In 2014, Bear’s Den released Islands, one of my favourite albums of that year. We had a blend of banjo and guitars sewn together majestically by Andrew Davie’s gorgeous vocals in a way that made you want to throw your vinyl at Mumford & Sons shouting ‘that’s how it’s done, you fucking sell outs’.
Ahem. *Straightens blouse*.
When Red Earth & Pouring Rain landed in 2016, I made the error of seeing reviews before I had heard it and I expected the worst – Joey Haynes had left the band and I was cold with warnings of synths and drum machines. But, what I got absolutely stopped me in my tracks in a way that only Antony and the Johnsons’ I Am A Bird Now had done before. Released only a couple of months after Frightened Rabbit’s Painting Of A Panic Attack and Augustines’ This Is Your Life, both records I adore, I wasn’t sure how much more of me I could lose to music that year. but there was enough left over to be equally stunned and revived throughout.
Bear’s Den have been relatively quiet since touring that record, clearly getting beards together and writing their third full record. And, boy, it was time well spent. Despite a slightly Pickier Bastard’s attempt to spoil my weekend by asking if ‘they’d done a Coldplay’ –yeah you know who you are – I am delighted to confirm that the irritatingly non-capitalised ‘So that you might hear me’ has learnt lessons from Red Earth… but continued to deliver a wise, heart-felt. and slinky album.
‘Hiding Bottles’ is an up-tempo lesson in winking back at new-wave history through a 2019 lens, almost as if it picks up from where ‘Emeralds’ on the last record ends – “Now you can’t run away from this hell you’re in, there’s no place you can go now and start again is a lyrical cloud” to the musical silver lining. Thanks boys, mascara is gone.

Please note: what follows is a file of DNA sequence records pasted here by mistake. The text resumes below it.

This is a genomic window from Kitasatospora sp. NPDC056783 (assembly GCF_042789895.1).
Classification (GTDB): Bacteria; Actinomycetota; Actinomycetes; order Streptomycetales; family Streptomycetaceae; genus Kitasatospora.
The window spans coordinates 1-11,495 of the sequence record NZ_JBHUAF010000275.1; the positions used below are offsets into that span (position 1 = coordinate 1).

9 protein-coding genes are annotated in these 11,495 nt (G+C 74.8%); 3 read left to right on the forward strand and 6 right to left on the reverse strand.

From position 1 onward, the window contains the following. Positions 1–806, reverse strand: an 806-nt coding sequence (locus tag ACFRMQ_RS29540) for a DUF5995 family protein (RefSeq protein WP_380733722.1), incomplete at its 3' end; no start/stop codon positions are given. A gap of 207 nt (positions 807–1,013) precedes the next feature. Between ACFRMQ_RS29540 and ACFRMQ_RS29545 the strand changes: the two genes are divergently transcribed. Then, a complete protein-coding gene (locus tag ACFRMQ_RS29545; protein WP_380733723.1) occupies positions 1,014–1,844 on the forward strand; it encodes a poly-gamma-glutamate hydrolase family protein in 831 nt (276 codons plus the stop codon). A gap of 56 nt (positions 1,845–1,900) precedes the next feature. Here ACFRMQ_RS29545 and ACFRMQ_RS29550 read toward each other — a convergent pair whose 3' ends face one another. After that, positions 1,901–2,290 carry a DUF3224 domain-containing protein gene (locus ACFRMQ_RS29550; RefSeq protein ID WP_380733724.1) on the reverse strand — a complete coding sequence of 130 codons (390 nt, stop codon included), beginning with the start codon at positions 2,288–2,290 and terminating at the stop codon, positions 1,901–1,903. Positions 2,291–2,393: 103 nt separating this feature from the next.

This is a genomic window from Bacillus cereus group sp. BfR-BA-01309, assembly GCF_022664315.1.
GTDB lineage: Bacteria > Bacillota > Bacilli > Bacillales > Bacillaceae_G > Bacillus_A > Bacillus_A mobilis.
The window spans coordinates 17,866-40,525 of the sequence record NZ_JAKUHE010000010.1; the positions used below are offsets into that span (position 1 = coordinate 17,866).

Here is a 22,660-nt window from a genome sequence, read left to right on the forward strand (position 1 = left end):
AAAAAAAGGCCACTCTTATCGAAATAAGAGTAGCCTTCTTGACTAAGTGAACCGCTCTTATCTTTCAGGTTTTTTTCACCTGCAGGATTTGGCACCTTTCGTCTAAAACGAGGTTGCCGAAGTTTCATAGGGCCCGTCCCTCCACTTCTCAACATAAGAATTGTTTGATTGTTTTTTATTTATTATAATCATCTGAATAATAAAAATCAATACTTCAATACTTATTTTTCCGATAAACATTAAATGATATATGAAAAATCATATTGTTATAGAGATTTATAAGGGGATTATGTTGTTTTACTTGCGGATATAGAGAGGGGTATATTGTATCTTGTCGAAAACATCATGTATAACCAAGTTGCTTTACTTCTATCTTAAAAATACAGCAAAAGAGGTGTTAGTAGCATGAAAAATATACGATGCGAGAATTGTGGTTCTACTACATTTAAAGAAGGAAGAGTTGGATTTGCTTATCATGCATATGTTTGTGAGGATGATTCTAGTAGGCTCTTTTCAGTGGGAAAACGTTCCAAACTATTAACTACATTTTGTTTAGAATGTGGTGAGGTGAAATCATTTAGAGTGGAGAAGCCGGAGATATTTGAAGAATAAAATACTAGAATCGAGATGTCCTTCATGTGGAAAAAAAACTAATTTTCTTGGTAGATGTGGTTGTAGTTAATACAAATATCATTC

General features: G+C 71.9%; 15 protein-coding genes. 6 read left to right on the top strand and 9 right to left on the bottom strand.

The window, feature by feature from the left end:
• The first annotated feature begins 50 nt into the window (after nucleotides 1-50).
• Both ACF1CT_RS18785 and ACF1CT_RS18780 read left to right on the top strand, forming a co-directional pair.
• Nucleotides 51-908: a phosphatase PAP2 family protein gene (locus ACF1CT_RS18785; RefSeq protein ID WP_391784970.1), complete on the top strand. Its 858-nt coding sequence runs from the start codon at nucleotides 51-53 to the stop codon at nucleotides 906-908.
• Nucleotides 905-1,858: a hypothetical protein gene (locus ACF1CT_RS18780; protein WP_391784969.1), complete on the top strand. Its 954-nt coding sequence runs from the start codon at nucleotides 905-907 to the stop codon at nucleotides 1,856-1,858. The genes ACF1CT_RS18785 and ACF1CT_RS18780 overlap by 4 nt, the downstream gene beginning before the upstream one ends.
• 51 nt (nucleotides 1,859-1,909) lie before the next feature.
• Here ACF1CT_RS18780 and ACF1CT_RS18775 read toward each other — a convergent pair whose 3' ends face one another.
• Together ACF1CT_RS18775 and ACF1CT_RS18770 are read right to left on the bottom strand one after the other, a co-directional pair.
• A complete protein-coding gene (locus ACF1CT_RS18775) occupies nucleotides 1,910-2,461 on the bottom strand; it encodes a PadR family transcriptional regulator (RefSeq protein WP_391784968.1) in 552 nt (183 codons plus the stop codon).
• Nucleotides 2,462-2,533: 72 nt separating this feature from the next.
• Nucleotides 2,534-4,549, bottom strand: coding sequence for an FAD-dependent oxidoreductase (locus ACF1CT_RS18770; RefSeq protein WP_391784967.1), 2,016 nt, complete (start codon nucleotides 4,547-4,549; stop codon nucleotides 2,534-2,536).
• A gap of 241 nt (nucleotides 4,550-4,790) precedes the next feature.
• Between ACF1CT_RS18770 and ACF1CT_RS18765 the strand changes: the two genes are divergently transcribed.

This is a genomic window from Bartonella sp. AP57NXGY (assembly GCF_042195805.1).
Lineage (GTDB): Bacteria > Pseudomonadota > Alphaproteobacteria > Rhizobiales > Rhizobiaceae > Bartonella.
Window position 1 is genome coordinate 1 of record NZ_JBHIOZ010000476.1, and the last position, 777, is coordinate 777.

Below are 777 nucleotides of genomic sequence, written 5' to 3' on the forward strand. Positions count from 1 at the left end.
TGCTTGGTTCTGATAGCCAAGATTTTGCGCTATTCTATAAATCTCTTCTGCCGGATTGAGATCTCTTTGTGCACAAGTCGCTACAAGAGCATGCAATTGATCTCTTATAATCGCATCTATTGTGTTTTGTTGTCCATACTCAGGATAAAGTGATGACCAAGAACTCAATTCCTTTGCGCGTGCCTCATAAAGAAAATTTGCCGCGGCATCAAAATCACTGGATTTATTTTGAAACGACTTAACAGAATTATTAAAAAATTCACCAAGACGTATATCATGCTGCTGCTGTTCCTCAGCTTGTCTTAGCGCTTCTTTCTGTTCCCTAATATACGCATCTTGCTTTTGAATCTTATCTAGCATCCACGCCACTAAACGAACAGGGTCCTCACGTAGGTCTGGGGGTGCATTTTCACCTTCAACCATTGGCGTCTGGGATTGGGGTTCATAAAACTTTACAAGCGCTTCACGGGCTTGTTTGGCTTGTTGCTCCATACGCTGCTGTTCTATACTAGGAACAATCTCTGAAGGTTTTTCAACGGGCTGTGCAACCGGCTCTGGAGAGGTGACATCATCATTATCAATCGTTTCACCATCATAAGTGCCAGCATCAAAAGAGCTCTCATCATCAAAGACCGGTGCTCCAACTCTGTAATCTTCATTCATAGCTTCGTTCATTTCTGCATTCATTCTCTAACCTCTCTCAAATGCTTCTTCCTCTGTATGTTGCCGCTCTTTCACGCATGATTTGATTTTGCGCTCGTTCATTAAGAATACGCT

‘Fossils’ moves on to familiar heartbroken territory and it is only human to be fooled into a comforting place of building beats and smooth vocals, only to realise they’re talking about you and that time you cocked it all up. Sigh.
‘Breaker/Keeper’ is this record’s ‘Dew On The Vine’ for a random, personal reason. It is at this point on both records that my inner voice asks if this is blessed music (the last time that voice piped up was to tell me Andy Hull of Manchester Orchestra sounds a bit like Barry Gibb). Am I listening to and enjoying Christian rock? The type on one of those lesser-visited Sky music channels, way beyond Scuzz or MTV Classic, ones with music videos in meadows and pine-clad modern-day, middle-America baptist churches?
‘Laurel Wreath’ and ‘Crow’ are breathtakingly beautiful, the latter a dedication to Davie’s father figure, who passed while he was in mid-teens. For the accompanying video, the band invited fans to help them show the importance of, and love for, family and I was not prepared for it – you are now.
‘Conversations With Ghosts’ will please fans of Islands/Bear’s Den Mark I with its soft yet playful skip through more fucking soul-ache, including ‘And I’ll go swimming in the caves, In the sparkle in your eyes, They’re just the tears you don’t let yourself cry’.
‘Evangeline’ and ‘Blankets of Sorrow’ wrap up this utterly wonderful, potentially blessed, record; Davie sending away our busted-up hearts with ‘I only speak so that you might hear me’. You will not be Coldplayed nor disappointed; you will be emotionally ruined and possibly born again.
Words by Lisa Whiteman.
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